Fool's Gold #2
Liz Sutton gets an email from her oldest niece. Melissa and Abby are living on their own after their dad, Liz's brother, went to prison. His wife left the girls. Melissa is only 14. She has never met Liz and hopes that she will help them. They are alone and scared. There are no utilities. Liz decides to pack up and head to Fool's Gold. The next day Ethan Hendrix comes to the house. He saw her in the crowd during the festival. Liz gets scared. She tells him that she did not come here to cause any trouble. She will be getting the girls and leaving town. Ethan is stunned. He doesn't know why she is saying this. She tells him about how she came to town five years ago and told his wife about Tyler. She got his letter two weeks later telling her to never come back and he didn't want anything to do with her or her son. Ethan is stunned. His wife never told him. He is angry. He lost 11 years of his son's life. Will Ethan forgive Liz? Or Rayanne, his dead wife? Will Liz let Ethan have time with Tyler?
Back in high school, Liz Sutton was the girl from the wrong side of the tracks. Then she'd stolen the heart of the most popular boy in town, and their secret romance helped her through the worst of times. Until Ethan Hendrix betrayed her and everything they'd ever meant to each other. Devastated and pregnant, Liz left Fool's Gold, California-forever, she thought...
Now Liz must return to town and face the man who doesn't know of their son's existence. And this time she won't have the option of making a quick getaway. Ethan and Liz can't deny their passionate attraction, even after all these years. But will their desire be enough to spark a second chance at love?
Liz Sutton had always known the past was going to come back and bite her in the butt—she just hadn’t known it was going to happen today.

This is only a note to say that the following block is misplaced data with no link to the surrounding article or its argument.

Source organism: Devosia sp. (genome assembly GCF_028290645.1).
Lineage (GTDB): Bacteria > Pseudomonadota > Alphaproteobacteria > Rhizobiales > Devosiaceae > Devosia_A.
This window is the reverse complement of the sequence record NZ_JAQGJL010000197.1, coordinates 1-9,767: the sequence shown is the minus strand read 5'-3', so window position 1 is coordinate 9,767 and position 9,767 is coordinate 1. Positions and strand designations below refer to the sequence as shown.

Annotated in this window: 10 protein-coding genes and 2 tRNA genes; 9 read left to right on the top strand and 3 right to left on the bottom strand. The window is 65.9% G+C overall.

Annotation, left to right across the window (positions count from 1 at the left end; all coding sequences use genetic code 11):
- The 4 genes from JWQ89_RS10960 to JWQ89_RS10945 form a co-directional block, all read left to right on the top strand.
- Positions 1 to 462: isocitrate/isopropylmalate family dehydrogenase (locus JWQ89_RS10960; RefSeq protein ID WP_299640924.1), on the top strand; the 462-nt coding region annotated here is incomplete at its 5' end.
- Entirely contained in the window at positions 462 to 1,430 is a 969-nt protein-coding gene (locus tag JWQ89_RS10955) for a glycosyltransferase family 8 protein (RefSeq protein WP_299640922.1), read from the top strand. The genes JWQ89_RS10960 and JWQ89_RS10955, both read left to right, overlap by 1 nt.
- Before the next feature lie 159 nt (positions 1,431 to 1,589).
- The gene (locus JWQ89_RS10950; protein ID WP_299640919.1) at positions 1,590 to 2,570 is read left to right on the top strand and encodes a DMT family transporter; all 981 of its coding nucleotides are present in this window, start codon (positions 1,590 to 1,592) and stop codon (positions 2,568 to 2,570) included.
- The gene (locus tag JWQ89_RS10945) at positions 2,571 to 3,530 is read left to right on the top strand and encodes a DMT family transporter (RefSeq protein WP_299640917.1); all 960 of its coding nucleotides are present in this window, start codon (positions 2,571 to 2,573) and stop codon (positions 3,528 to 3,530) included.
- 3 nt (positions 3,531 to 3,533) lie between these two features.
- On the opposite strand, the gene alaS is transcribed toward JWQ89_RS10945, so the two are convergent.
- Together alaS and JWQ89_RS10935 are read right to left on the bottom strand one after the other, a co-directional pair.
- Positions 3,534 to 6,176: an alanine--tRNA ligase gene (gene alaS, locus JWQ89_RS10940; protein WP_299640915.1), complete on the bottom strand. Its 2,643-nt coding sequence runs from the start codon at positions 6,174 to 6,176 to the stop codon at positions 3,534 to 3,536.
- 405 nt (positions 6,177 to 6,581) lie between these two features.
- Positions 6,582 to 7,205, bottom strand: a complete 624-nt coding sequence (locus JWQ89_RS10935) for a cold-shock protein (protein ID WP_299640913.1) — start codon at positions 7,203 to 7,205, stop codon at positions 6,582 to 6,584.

Her morning had started normally enough, with getting her son off to school, then going down the hall to her office, where she managed to write five fairly decent pages before having to stop for some serious pacing, followed by deleting three of the five pages. She was trying to figure out who she was planning to murder in the first chapter of her new book, not to mention how they would be murdered. Was decapitation just too predictable? Luckily her assistant knocked on her door, sparing her from making a decision.
“Sorry to interrupt,” Peggy said, frowning slightly as she held out a piece of paper. “But I thought you’d want to read this.”
Liz took the single sheet. It was an e-mail, sent to her website. There was a link there for fans to get in touch with her. Peggy handled most of the e-mails, but every now and then she found something she didn’t know what to do with.
“A crazed stalker type?” Liz asked, pathetically grateful for the interruption. When the writing was going slowly, even a death threat was more thrilling than the current work in progress.
“Not exactly. She says she’s your niece.”
Liz scanned the sheet.
Dear Aunt Liz,
My name is Melissa Sutton. My dad is your brother Roy. I’m fourteen years old and my sister Abby is eleven. A few months ago, our dad went to prison. His new wife, our stepmom, said she would take care of us, but she changed her mind and left. I thought Abby and me would be fine. I’m really mature for my age. My teachers say that all the time.
She’s been gone a while now and I’m really scared. I haven’t told Abby because she’s still a kid, but I don’t know if we can make it. I don’t want to tell Dad what happened because he really liked Bettina and he’ll be sad she didn’t wait for him.
So I thought maybe you could help. I know we haven’t met before, but I’ve read all your books and I really like them.
Hope to hear from you soon. Your niece, Melissa.
P.S. I’m using the computer at the library, so you can’t e-mail me back. But here’s our phone number. Even though the lights are off, the phone still works at home.
P.P.S. We’re living in your old house in Fool’s Gold.
Liz read the e-mail a second time, trying to get the words to make sense. Roy was back in Fool’s Gold. Or at least he had been, before heading off to prison.
She hadn’t seen her brother in nearly eighteen years. He was a lot older and had left the summer she’d turned twelve. She’d never heard from him again. Apparently he’d married a couple of times and had kids. Daughters. Girls who were living alone in a house that had been rundown and disgusting twelve years ago. She doubted there had been many improvements since.
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